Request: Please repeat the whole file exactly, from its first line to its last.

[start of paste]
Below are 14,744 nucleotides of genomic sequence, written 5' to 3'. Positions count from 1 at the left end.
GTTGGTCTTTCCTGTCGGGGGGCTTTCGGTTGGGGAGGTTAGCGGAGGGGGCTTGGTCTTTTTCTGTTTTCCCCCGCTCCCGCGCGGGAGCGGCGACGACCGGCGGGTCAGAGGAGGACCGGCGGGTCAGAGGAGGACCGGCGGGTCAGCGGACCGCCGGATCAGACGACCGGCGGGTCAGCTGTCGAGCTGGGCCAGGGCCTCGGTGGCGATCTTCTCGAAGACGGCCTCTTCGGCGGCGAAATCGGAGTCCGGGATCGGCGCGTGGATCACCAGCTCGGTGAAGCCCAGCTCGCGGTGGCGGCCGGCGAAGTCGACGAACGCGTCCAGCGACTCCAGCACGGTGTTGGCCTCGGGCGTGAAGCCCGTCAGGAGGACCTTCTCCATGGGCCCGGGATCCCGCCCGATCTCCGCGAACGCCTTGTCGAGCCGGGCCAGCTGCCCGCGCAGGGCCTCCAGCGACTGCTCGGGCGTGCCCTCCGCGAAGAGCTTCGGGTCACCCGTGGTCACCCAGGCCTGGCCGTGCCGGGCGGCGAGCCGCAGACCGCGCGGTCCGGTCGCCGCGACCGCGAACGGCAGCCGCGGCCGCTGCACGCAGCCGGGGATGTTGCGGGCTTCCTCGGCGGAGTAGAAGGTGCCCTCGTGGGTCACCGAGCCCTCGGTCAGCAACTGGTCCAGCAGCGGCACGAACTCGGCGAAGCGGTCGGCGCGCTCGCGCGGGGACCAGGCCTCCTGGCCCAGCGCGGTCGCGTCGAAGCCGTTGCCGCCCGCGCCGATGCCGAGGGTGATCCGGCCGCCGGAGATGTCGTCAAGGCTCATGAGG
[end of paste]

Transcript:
Below are 14,744 nucleotides of genomic sequence, written 5' to 3'. Positions count from 1 at the left end.
GTTGGTCTTTCCTGTCGGGGGGCTTTCGGTTGGGGAGGTTAGCGGAGGGGGCTTGGTCTTTTTCTGTTTTCCCCCGCTCCCGCGCGGGAGCGGCGACGACCGGCGGGTCAGAGGAGGACCGGCGGGTCAGAGGAGGACCGGCGGGTCAGCGGACCGCCGGATCAGACGACCGGCGGGTCAGCTGTCGAGCTGGGCCAGGGCCTCGGTGGCGATCTTCTCGAAGACGGCCTCTTCGGCGGCGAAATCGGAGTCCGGGATCGGCGCGTGGATCACCAGCTCGGTGAAGCCCAGCTCGCGGTGGCGGCCGGCGAAGTCGACGAACGCGTCCAGCGACTCCAGCACGGTGTTGGCCTCGGGCGTGAAGCCCGTCAGGAGGACCTTCTCCATGGGCCCGGGATCCCGCCCGATCTCCGCGAACGCCTTGTCGAGCCGGGCCAGCTGCCCGCGCAGGGCCTCCAGCGACTGCTCGGGCGTGCCCTCCGCGAAGAGCTTCGGGTCACCCGTGGTCACCCAGGCCTGGCCGTGCCGGGCGGCGAGCCGCAGACCGCGCGGTCCGGTCGCCGCGACCGCGAACGGCAGCCGCGGCCGCTGCACGCAGCCGGGGATGTTGCGGGCTTCCTCGGCGGAGTAGAAGGTGCCCTCGTGGGTCACCGAGCCCTCGGTCAGCAACTGGTCCAGCAGCGGCACGAACTCGGCGAAGCGGTCGGCGCGCTCGCGCGGGGACCAGGCCTCCTGGCCCAGCGCGGTCGCGTCGAAGCCGTTGCCGCCCGCGCCGATGCCGAGGGTGATCCGGCCGCCGGAGATGTCGTCAAGGCTCATGAGG